In this episode, the gang take one of those inevitable trips to a hot spring inn. And though Hyouka does find time for just a smidgen of fanservice (which is very appropriate, given this episode was directed by the future director of Free!, and even this piece of animation was handled by one of Free!’s shirt-flinging maestros), the majority of this episode’s running time is dedicated to another hot springs staple – the classic ghost story. We’re here for mysteries, after all, and what’s more mysterious than whatever compels a lost spirit to haunt its final resting place?
Of course, in Oreki’s mind, mysteries generally aren’t reflective of a hidden magic in the world – they’re work. From the episode’s very clever opening shots, the deceptive nature of first appearances is emphasized, and the bus trip up to the inn offers a concise demonstration of all the characters’ philosophies on what the idea of mystery implies. Oreki denies the magic of mysteries, Ibara frames his lack of enthusiasm as a character flaw, Chitanda embraces the magic of mysteries for her own sake, and Satoshi confesses he’s indifferent but willing to be optimistic. And the scene ends on the cynically realist “all ghosts are just withered flowers,” as the ladybug that physically represented the illusion of mystery flies away again.
There are many cute bits of visual storytelling in this episode, from the direct metaphors to the more structural tricks used to convey tone, theme, or character headspace. The most obvious pieces are those that directly correlate one-to-one with either character beats or the story being told. Oreki’s description of his sister as “likely better than him at anything he tried” is accompanied by a very presumptuous bird shoving a much more complacent one off a phone wire – an easy reflection of his sister’s active role in his life that echoes the bird taking flight in the fifth episode. The show’s usual use of shadow as a reflection of negativity or uncertainty also makes for a nice callback here, as the younger of the two inn sisters demonstrates. Even characters that normally aren’t cast in shadow can embrace it when the situation calls for it.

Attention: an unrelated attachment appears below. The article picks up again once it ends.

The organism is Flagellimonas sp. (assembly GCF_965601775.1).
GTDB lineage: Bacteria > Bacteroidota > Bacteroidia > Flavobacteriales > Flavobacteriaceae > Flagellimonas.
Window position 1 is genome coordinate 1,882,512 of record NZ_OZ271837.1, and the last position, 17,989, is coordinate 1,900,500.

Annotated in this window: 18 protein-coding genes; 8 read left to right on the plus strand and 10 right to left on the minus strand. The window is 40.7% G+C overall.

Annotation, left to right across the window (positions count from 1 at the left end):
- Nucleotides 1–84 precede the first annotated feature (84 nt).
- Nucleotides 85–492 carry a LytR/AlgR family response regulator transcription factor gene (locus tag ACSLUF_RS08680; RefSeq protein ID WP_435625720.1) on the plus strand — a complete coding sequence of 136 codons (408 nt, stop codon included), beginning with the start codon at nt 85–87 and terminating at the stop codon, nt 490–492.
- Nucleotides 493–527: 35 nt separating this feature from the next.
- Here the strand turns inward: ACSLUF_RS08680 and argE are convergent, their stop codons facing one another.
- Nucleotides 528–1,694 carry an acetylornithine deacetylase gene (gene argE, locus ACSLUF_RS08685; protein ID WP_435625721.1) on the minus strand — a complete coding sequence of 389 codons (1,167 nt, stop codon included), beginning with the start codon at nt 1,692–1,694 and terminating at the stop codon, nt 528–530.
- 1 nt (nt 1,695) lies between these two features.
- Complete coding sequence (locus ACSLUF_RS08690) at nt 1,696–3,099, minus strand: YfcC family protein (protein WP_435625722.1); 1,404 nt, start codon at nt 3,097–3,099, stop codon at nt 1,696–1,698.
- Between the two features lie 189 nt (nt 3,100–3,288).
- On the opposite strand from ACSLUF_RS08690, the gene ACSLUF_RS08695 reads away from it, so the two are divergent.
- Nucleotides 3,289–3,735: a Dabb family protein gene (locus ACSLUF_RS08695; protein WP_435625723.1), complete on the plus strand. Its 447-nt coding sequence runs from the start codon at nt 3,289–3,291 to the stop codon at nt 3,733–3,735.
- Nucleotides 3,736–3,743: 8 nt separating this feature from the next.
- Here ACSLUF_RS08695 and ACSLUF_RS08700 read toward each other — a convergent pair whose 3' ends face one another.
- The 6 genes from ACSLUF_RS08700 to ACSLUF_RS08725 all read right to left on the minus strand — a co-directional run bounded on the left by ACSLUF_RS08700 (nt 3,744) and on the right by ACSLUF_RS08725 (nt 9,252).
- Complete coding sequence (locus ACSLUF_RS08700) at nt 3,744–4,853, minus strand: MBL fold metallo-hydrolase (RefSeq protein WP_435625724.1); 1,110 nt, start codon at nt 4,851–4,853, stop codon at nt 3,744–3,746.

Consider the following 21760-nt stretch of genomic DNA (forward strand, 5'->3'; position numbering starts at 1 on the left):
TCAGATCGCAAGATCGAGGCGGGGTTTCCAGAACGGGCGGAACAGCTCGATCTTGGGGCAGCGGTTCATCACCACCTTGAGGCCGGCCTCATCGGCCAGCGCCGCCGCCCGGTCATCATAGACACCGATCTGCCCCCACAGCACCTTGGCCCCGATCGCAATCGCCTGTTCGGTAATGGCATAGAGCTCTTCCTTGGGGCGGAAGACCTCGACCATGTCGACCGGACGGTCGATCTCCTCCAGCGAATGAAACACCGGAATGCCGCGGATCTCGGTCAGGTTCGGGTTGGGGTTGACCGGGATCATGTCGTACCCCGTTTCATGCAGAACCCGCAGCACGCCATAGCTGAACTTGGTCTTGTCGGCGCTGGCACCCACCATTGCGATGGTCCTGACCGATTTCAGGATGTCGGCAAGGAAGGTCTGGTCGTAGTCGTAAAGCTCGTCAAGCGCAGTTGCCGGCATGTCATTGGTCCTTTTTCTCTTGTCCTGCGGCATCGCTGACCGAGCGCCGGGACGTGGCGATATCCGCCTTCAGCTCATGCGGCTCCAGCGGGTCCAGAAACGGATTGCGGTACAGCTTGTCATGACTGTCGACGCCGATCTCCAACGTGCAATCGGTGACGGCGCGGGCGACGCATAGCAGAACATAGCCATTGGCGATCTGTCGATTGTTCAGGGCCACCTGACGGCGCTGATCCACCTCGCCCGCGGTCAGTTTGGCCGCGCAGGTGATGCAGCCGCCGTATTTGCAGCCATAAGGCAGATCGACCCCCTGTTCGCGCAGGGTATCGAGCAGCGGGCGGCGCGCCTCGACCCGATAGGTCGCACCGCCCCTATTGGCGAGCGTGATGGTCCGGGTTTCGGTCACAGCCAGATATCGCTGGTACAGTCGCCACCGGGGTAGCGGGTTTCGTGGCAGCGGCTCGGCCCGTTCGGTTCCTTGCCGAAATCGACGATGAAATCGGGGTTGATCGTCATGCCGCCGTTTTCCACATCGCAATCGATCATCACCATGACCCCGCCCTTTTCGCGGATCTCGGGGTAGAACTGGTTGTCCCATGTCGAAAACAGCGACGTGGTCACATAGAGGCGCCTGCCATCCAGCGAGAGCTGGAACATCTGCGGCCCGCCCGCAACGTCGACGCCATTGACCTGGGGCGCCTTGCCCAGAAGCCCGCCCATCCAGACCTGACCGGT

The visual storytelling goes beyond the direct metaphors, though. This episode of Hyouka is dominated by symmetry – characters are constantly framed as either central or as contrasting poles in the frame, creating naturally beautiful compositions that also imply a certain stability, or normalcy. The now fairly even relationship between Chitanda and Oreki is used for visual jokes, and to imply a world they share equally. These shots aren’t just nice for their own sake – they also establish a certain assumption of perspective that is frequently broken in the episode, as the characters disrupt symmetry to invade each other’s space.
The most crucial scene of this disruption occurs at breakfast after the first night, as Ibara explains how she saw a hanging figure in the window during the night. Oreki heard this story himself, but was unimpressed – but now, as Ibara rambles and Chitanda looks on, his attitude changes. There’s a wonderful shot of Oreki looking outside the frame, towards information the viewer can’t parse – and then we see he was turning to Chitanda, who he was technically “safe” from visually in the previous shot. Generally, when Oreki and Chitanda are framed together, it’s composed so he can’t escape her in spite of his efforts – here, he actually invites her appearance, and leans over to let her air her concerns in a shot where even the lines on the door emphasize how he’s exiting his own space. When Ibara and Chitanda’s inevitable request for him to investigate the mystery comes, his grimace and retreat could not feel less sincere – he broke the neutral situation to invite Chitanda’s curiosity, he’s the one who instigated this situation.